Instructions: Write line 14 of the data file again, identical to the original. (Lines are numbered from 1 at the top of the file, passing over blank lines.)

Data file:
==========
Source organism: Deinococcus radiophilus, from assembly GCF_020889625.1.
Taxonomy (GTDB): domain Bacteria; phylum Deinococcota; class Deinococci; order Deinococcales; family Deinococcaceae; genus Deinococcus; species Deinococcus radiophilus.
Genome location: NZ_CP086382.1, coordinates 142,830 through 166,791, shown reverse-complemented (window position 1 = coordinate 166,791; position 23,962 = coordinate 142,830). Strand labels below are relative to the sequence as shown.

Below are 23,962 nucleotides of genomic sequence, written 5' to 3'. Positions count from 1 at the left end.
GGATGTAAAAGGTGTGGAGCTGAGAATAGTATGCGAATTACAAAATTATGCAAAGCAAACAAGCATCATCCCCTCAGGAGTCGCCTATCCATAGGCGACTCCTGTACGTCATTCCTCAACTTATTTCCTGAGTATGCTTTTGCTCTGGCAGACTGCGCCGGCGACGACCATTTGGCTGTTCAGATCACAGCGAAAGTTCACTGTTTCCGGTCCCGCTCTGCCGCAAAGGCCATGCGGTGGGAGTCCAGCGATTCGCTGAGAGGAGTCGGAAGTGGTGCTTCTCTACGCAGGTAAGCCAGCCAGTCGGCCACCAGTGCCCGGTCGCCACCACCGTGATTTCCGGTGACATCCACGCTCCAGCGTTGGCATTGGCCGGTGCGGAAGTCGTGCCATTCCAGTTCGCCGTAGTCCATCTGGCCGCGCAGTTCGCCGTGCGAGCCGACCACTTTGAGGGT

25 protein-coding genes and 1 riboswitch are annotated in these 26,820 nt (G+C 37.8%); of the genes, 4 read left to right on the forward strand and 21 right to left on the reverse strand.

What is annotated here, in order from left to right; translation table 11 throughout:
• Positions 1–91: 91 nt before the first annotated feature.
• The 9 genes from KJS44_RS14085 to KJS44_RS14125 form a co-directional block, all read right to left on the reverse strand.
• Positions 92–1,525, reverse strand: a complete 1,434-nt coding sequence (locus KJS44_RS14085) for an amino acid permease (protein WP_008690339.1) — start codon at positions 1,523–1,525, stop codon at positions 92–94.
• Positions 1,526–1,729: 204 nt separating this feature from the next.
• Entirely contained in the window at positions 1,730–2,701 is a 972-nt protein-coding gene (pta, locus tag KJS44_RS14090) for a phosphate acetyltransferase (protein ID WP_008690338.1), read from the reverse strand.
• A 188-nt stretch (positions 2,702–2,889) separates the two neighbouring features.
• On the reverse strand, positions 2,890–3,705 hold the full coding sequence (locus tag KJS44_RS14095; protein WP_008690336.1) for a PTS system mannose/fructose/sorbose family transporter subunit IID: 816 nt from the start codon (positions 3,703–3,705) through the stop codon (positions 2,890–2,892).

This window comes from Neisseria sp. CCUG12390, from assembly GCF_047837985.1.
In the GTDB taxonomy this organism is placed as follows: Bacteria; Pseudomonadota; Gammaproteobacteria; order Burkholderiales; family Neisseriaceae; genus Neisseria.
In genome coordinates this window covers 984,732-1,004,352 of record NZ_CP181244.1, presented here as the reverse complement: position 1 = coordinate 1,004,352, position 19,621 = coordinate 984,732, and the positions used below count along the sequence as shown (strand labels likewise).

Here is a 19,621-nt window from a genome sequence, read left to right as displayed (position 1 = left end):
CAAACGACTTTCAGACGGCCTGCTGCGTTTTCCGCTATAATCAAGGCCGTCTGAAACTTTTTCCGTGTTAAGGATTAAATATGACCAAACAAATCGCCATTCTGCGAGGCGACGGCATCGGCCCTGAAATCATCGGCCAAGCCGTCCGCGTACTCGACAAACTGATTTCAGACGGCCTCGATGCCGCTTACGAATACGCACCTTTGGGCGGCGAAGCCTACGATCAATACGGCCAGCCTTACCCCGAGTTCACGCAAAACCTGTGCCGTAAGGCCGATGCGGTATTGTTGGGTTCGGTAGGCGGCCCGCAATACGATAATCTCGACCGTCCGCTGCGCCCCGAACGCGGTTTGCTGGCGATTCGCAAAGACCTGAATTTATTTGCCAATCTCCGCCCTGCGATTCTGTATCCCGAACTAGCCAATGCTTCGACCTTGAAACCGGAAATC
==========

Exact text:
• On the reverse strand, positions 2,890–3,705 hold the full coding sequence (locus tag KJS44_RS14095; protein WP_008690336.1) for a PTS system mannose/fructose/sorbose family transporter subunit IID: 816 nt from the start codon (positions 3,703–3,705) through the stop codon (positions 2,890–2,892).